The Historian 149: Out now

The magazine of the Historical Association

By Trevor James (editor), published 28th June 2021

Editorial: Pandemics

Read The Historian 149: Pandemics

This edition of The Historian follows immediately after the annual Local and Community History Month, which we launched many years ago. Although our expressed purpose on this occasion is to place a special focus on the concept of pandemics and epidemics, a number of our articles equally also reflect our commitment to the study of local sources as a basis of wider research.

One unfortunate casualty of our pandemic has been the fact that the bicentenary of the birth of Florence Nightingale did not have the public attention that it warranted. Much that had been planed has been overtaken or overshadowed by other priorities. One of the major features of the planned celebration was the publication by a team from Nottingham University of a work entitled Florence Nightingale at Home,1 to which one of our authors was a contributor.

Its curious title draws us into an exploration of Florence Nightingale’s personal philosophy and, indeed, piety. We learn that as a teenager she nursed virtually all the members of the family household, relatives and staff, through a major influenza outbreak. Her sense of a religious call to service became strong at that point and, although her father refused to allow her to begin nursing, she rather determinedly began to develop her links with the Kaiserwerth Deaconesses Institute in Germany. By 1853 she was beginning to be involved in nursing care and, of course, in 1854 she departed to Scutari where she took charge of nursing at two military hospitals. From her return to England in 1856, despite persistent ill-health, she became what we would now describe as a very significant ‘influencer’ in the development of medical and nursing policies. By her death in 1910, she was undoubtedly the most famous woman in England.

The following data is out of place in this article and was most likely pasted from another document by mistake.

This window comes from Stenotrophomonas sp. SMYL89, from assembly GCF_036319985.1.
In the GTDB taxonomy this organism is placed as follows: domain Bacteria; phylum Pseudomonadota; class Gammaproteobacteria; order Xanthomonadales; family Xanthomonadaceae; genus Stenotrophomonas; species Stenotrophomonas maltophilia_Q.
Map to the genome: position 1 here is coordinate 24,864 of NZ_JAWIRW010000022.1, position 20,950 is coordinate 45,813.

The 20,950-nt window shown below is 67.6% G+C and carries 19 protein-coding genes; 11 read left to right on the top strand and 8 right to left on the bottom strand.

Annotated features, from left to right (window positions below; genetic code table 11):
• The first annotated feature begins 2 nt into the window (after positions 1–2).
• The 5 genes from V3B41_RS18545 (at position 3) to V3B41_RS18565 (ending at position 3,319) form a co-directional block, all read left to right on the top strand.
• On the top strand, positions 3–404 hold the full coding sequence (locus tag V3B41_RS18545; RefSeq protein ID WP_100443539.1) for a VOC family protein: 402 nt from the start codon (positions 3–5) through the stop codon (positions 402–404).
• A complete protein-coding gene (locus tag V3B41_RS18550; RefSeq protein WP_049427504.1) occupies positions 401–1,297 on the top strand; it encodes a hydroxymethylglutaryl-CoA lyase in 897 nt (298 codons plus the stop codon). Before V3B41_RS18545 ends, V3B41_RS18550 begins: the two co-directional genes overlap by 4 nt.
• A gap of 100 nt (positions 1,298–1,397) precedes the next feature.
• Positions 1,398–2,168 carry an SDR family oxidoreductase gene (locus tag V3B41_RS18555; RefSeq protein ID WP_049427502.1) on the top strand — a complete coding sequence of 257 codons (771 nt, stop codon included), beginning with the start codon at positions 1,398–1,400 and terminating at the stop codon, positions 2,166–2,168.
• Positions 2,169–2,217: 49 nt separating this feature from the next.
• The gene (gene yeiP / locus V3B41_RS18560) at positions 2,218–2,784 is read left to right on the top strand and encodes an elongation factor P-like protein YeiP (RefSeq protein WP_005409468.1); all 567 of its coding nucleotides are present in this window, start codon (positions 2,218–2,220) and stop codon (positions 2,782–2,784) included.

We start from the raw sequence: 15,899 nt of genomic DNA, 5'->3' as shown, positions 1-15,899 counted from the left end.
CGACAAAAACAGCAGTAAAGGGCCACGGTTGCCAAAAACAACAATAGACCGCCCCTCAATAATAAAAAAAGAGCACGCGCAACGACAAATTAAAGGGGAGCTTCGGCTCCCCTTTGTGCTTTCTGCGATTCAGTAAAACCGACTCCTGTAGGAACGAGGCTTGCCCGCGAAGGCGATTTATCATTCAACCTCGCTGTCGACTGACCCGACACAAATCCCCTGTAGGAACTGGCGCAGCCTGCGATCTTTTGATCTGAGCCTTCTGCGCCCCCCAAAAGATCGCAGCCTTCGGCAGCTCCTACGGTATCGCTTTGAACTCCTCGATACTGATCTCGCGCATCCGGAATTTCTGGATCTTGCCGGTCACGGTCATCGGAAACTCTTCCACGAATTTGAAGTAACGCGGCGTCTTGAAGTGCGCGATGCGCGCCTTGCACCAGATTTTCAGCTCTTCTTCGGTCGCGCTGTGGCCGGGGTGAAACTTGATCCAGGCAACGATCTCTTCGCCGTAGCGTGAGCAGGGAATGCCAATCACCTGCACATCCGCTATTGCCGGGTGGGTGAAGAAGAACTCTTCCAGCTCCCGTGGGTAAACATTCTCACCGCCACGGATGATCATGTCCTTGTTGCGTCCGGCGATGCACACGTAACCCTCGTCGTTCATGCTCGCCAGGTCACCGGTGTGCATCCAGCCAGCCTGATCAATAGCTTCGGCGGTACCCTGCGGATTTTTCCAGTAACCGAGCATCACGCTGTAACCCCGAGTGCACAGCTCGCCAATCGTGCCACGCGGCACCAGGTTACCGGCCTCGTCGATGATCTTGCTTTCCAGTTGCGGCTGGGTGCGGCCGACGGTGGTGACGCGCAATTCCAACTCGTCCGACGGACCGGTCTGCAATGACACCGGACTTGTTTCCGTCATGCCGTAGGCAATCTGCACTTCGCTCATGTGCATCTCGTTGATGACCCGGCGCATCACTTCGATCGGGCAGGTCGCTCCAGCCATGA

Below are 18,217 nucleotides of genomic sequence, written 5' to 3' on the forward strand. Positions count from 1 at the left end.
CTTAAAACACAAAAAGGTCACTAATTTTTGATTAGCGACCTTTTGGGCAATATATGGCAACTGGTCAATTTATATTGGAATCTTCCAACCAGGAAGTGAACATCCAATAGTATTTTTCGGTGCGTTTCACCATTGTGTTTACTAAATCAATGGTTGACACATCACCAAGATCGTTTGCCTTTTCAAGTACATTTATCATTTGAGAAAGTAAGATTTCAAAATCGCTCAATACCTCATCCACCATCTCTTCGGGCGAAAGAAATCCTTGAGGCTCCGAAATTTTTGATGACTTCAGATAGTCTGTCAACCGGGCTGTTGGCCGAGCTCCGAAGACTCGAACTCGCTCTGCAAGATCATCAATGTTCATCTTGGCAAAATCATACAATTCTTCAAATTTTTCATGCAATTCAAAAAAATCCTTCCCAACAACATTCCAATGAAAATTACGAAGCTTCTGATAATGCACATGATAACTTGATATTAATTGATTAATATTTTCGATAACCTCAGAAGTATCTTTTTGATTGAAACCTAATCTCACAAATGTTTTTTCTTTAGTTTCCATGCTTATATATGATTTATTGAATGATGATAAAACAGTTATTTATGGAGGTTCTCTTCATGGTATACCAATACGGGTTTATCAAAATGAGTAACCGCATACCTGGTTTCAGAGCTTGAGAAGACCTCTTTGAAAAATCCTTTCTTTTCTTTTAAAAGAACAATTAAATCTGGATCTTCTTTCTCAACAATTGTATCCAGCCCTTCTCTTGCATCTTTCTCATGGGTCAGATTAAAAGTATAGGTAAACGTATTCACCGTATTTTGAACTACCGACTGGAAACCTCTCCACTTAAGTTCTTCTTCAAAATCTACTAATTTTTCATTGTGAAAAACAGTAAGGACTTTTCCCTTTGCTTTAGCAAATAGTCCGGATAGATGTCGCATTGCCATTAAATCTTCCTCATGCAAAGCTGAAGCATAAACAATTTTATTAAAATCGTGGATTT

What this book succeeds in doing is to convey the philosophy behind Florence Nightingale’s proposals and ideas. Based on her own experience, she had this real sense of ‘home’, not in a physical sense but in the sense of what we would now label a ‘mind set’. Her view was that the purpose of all nursing strategies was to make sure that anyone who was invalided would feel that their treatment was ‘as if they were at home’. This was a very practical philosophy built on her experience as a young woman providing philanthropic support to neighbours, on her faith and also on the challenges she experienced in the Crimean War. This book provides a strong explanation of how Florence Nightingale emerged as such a force for good; and it is unfortunate that we have been unable to celebrate her over the past year as directly as we might have done. This book does help us very significantly to understand Florence Nightingale in her new perspective.

Despite our commitment to our central focus on the Pandemic, we have been also fortunate in being able to provide a major commentary on the nature of the American Presidential ‘selection’ process; a key item on the interpretation of Attic inscriptions; a contribution by a young writer on women’s friendship in the Eighteenth Century; and an introduction to evidence of the Marcher landscape between Wales and England; along with our regular features, for which I am also very grateful.